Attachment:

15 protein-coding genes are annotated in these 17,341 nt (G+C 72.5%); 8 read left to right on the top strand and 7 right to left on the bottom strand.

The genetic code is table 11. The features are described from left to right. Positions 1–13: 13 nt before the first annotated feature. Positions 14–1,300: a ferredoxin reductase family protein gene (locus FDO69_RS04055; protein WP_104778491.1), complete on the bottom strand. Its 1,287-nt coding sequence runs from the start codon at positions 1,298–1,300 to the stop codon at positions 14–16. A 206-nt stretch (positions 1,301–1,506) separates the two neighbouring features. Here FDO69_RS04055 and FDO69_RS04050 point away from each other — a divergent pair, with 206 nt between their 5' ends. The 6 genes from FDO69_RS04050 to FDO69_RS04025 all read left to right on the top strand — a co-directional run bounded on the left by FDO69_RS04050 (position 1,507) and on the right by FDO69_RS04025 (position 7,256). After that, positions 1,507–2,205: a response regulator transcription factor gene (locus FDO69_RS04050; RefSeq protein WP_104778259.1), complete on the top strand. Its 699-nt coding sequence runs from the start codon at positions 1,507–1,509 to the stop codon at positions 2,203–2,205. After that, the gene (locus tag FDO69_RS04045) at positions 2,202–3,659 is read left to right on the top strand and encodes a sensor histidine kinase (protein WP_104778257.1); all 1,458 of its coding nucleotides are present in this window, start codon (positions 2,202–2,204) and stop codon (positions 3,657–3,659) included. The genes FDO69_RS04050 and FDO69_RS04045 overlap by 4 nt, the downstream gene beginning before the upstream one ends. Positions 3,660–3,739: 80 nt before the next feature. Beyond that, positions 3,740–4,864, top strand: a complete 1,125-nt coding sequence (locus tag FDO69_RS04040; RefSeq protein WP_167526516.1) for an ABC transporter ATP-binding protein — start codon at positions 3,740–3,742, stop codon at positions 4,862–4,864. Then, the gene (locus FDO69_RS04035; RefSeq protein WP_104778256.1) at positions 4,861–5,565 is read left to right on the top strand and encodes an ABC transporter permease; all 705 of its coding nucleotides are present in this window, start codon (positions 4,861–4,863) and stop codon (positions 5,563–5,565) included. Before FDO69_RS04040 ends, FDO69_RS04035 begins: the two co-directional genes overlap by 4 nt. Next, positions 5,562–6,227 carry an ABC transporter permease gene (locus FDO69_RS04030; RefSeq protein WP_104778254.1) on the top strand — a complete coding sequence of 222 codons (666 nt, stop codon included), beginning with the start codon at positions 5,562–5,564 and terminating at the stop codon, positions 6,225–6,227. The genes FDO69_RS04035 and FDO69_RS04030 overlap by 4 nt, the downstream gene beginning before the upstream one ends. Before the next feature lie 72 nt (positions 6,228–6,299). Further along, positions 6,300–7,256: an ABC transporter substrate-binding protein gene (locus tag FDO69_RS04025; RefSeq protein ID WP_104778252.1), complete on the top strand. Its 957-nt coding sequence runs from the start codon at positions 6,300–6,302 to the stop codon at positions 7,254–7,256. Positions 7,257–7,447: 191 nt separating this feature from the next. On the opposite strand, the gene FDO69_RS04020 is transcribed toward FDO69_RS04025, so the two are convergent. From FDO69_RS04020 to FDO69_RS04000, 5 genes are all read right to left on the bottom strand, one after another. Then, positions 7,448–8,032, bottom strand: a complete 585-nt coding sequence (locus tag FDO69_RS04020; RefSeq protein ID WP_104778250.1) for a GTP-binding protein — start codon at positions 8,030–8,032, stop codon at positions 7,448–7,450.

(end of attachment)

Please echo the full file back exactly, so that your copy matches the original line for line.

15 protein-coding genes are annotated in these 17,341 nt (G+C 72.5%); 8 read left to right on the top strand and 7 right to left on the bottom strand.

The genetic code is table 11. The features are described from left to right. Positions 1–13: 13 nt before the first annotated feature. Positions 14–1,300: a ferredoxin reductase family protein gene (locus FDO69_RS04055; protein WP_104778491.1), complete on the bottom strand. Its 1,287-nt coding sequence runs from the start codon at positions 1,298–1,300 to the stop codon at positions 14–16. A 206-nt stretch (positions 1,301–1,506) separates the two neighbouring features. Here FDO69_RS04055 and FDO69_RS04050 point away from each other — a divergent pair, with 206 nt between their 5' ends. The 6 genes from FDO69_RS04050 to FDO69_RS04025 all read left to right on the top strand — a co-directional run bounded on the left by FDO69_RS04050 (position 1,507) and on the right by FDO69_RS04025 (position 7,256). After that, positions 1,507–2,205: a response regulator transcription factor gene (locus FDO69_RS04050; RefSeq protein WP_104778259.1), complete on the top strand. Its 699-nt coding sequence runs from the start codon at positions 1,507–1,509 to the stop codon at positions 2,203–2,205. After that, the gene (locus tag FDO69_RS04045) at positions 2,202–3,659 is read left to right on the top strand and encodes a sensor histidine kinase (protein WP_104778257.1); all 1,458 of its coding nucleotides are present in this window, start codon (positions 2,202–2,204) and stop codon (positions 3,657–3,659) included. The genes FDO69_RS04050 and FDO69_RS04045 overlap by 4 nt, the downstream gene beginning before the upstream one ends. Positions 3,660–3,739: 80 nt before the next feature. Beyond that, positions 3,740–4,864, top strand: a complete 1,125-nt coding sequence (locus tag FDO69_RS04040; RefSeq protein WP_167526516.1) for an ABC transporter ATP-binding protein — start codon at positions 3,740–3,742, stop codon at positions 4,862–4,864. Then, the gene (locus FDO69_RS04035; RefSeq protein WP_104778256.1) at positions 4,861–5,565 is read left to right on the top strand and encodes an ABC transporter permease; all 705 of its coding nucleotides are present in this window, start codon (positions 4,861–4,863) and stop codon (positions 5,563–5,565) included. Before FDO69_RS04040 ends, FDO69_RS04035 begins: the two co-directional genes overlap by 4 nt. Next, positions 5,562–6,227 carry an ABC transporter permease gene (locus FDO69_RS04030; RefSeq protein WP_104778254.1) on the top strand — a complete coding sequence of 222 codons (666 nt, stop codon included), beginning with the start codon at positions 5,562–5,564 and terminating at the stop codon, positions 6,225–6,227. The genes FDO69_RS04035 and FDO69_RS04030 overlap by 4 nt, the downstream gene beginning before the upstream one ends. Before the next feature lie 72 nt (positions 6,228–6,299). Further along, positions 6,300–7,256: an ABC transporter substrate-binding protein gene (locus tag FDO69_RS04025; RefSeq protein ID WP_104778252.1), complete on the top strand. Its 957-nt coding sequence runs from the start codon at positions 6,300–6,302 to the stop codon at positions 7,254–7,256. Positions 7,257–7,447: 191 nt separating this feature from the next. On the opposite strand, the gene FDO69_RS04020 is transcribed toward FDO69_RS04025, so the two are convergent. From FDO69_RS04020 to FDO69_RS04000, 5 genes are all read right to left on the bottom strand, one after another. Then, positions 7,448–8,032, bottom strand: a complete 585-nt coding sequence (locus tag FDO69_RS04020; RefSeq protein ID WP_104778250.1) for a GTP-binding protein — start codon at positions 8,030–8,032, stop codon at positions 7,448–7,450.